• I have to say that my first reaction, at least upon seeing the U of C piece and thinking of the knuckle-dragging energy stereotype of things Albertan, was the opposite. I can’t speak to the other folks but would have some confidence in the U of W bunch. I’m maybe a little biased (I’m a U of W alumnus) but feel that Jatin Nathwani, the WISE executive director, is a pretty credible Ontario energy voice. Also, let’s remember that while academics ARE human, we should still have some confidence that they’ll tell it like it is. Generally speaking, we’re not talking here about pocket-lining Green Energy Act Alliance types. Having said all that, I don’t know the IGTI.

      Here’s more on WISE:

      http://www.wise.uwaterloo.ca/contact.html

      http://www.wise.uwaterloo.ca/Members.html

      • Bruce, I wanted to also respond that I think people outside Alberta might be surprised at where the level of conversation is here. There is still some knuckle dragging to be sure, but there is also a lot of very progressive thinking and action taking place.

        I’m meeting Dr Nathwani for the first time tonight, as he is coming to town to speak to the Global Clean Energy Congress. He actually wrote a very interesting opinion piece about the unintended consequences of alternative energy in the Globe earlier this year, and it was why I wanted to connect with him.

        As far as the IGTI, I connected with them through Linkedin. In fact the Head of the Institute reached out to me. While they are focused on new technologies, he was extremely supportive of what I am doing and strongly feels we must be talking about these issues before implementing new technologies. He agrees with the whole systems approach. This is why I invited them to be a part of the project.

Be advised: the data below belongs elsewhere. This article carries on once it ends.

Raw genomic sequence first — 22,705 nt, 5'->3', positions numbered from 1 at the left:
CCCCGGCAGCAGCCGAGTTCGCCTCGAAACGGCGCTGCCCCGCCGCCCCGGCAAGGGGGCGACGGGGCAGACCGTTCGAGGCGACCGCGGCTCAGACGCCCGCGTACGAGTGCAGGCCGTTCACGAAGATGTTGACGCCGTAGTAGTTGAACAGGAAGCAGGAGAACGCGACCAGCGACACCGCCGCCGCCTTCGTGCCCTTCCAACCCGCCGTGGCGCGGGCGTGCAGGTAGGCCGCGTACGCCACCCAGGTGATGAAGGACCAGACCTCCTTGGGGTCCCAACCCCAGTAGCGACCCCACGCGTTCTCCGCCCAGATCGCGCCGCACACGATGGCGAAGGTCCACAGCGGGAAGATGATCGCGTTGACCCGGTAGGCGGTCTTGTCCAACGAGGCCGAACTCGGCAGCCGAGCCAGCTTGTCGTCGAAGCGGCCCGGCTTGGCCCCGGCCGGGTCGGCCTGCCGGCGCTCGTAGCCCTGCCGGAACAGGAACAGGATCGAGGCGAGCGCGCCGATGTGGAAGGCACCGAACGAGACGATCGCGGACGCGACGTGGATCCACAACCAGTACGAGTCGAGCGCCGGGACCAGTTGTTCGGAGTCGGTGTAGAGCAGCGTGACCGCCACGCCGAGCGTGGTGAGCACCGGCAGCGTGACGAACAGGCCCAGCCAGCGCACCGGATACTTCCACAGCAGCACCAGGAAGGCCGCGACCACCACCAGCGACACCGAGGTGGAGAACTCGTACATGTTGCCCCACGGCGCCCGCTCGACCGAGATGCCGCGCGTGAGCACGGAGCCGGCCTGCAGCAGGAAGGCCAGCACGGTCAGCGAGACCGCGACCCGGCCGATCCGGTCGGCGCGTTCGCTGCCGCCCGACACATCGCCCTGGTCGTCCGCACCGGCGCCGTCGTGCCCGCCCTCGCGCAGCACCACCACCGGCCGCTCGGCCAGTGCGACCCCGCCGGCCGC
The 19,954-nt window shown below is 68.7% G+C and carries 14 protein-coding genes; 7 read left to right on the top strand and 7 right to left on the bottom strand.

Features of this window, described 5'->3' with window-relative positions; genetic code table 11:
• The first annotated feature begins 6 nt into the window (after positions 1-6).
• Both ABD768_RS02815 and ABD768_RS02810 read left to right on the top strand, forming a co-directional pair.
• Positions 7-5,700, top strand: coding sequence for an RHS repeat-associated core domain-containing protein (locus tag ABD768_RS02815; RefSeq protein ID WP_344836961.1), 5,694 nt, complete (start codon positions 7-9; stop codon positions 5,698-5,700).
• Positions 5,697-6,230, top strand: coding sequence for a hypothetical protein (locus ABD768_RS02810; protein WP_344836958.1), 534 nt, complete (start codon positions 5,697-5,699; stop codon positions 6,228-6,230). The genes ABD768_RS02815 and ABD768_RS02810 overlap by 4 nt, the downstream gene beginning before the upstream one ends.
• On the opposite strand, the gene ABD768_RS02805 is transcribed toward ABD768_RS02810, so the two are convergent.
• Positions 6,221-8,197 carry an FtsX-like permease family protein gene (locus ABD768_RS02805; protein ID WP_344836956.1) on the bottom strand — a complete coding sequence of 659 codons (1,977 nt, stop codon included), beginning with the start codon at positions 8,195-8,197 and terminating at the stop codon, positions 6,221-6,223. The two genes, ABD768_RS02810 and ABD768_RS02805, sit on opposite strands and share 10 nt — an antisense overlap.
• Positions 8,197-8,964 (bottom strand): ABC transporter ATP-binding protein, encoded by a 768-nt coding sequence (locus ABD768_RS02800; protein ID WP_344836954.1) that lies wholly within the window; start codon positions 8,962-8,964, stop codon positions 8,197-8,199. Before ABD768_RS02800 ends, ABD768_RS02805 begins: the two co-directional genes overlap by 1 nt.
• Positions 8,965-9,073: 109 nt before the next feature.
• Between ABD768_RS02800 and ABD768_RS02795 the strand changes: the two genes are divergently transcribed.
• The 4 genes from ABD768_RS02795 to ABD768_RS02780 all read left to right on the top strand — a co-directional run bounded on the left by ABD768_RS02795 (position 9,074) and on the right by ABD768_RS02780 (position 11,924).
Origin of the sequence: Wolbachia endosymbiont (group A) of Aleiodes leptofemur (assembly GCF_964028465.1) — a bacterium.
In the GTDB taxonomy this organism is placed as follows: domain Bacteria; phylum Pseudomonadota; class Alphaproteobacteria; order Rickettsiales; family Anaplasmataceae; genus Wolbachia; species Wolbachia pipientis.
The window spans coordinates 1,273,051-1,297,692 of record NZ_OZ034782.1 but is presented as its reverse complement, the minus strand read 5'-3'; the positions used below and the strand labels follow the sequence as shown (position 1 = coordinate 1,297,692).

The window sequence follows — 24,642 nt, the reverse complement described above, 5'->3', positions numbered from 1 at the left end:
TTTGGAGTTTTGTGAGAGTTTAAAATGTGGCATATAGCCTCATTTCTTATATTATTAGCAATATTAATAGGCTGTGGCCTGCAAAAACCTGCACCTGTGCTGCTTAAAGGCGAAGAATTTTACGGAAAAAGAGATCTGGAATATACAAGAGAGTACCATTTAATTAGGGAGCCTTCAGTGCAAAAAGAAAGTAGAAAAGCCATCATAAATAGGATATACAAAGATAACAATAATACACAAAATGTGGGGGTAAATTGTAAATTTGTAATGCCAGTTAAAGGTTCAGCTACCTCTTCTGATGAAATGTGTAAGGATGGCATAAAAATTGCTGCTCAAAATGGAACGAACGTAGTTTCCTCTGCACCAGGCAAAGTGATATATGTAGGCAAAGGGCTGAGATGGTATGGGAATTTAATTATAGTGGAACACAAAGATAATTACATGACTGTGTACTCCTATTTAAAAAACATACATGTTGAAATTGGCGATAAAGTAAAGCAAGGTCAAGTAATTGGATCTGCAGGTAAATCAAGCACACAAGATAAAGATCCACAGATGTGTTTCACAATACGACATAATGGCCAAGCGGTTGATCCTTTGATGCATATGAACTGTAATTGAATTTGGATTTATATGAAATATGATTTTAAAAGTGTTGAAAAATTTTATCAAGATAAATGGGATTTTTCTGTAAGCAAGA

To me the best way forward is to engage all sides. No matter what our own thoughts and agendas may be.

    • Hi,

      Thank you for your responses. It’s important first to point out that these are some of the “first” relationships that I have formed. My advisory committee will be comprised of 20 – 25 representatives from various backgrounds that will include industry, academia, scientists, economists, environmental, First Nations, public policy and general public. Of the three institutions that I have listed, they are supporting for exactly the reason that I created this project, they have an interest in being part of an impartial, rational, pragmatic conversation.

      I welcome and invite suggestions as to persons or representative organizations I can approach that you feel would help to balance the story and perspectives. This is a part of what my initial campaign is about – inviting people to help guide the content and story. Your perspective of someone being directly affected by the wind issue is important, and is a story that needs to be told.

      Hopefully this helps you understand where I am coming from, and I hope we can open a dialogue on this. Please feel free to contact me.

      Matt

      • I’m glad you got the good people at UW to respond. They certainly would not respond to my inquiries. Unanswered emails…